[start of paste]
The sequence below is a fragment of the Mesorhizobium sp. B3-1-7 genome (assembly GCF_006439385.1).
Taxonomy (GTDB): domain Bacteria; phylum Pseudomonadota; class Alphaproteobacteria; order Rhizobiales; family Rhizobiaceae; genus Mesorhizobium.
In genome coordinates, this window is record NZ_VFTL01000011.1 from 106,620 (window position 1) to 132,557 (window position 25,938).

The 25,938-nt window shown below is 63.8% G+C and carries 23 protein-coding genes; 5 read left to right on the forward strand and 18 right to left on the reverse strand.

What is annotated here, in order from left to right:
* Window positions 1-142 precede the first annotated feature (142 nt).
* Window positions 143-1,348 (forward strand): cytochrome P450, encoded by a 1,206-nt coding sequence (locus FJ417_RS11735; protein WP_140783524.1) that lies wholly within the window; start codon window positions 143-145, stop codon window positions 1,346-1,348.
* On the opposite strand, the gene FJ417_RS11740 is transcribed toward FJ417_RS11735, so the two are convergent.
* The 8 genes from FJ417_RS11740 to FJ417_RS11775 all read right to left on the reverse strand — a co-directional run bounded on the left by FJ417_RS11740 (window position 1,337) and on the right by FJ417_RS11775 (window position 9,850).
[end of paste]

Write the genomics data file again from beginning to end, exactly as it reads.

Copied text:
The sequence below is a fragment of the Mesorhizobium sp. B3-1-7 genome (assembly GCF_006439385.1).
Taxonomy (GTDB): domain Bacteria; phylum Pseudomonadota; class Alphaproteobacteria; order Rhizobiales; family Rhizobiaceae; genus Mesorhizobium.
In genome coordinates, this window is record NZ_VFTL01000011.1 from 106,620 (window position 1) to 132,557 (window position 25,938).

The 25,938-nt window shown below is 63.8% G+C and carries 23 protein-coding genes; 5 read left to right on the forward strand and 18 right to left on the reverse strand.

What is annotated here, in order from left to right:
* Window positions 1-142 precede the first annotated feature (142 nt).
* Window positions 143-1,348 (forward strand): cytochrome P450, encoded by a 1,206-nt coding sequence (locus FJ417_RS11735; protein WP_140783524.1) that lies wholly within the window; start codon window positions 143-145, stop codon window positions 1,346-1,348.
* On the opposite strand, the gene FJ417_RS11740 is transcribed toward FJ417_RS11735, so the two are convergent.
* The 8 genes from FJ417_RS11740 to FJ417_RS11775 all read right to left on the reverse strand — a co-directional run bounded on the left by FJ417_RS11740 (window position 1,337) and on the right by FJ417_RS11775 (window position 9,850).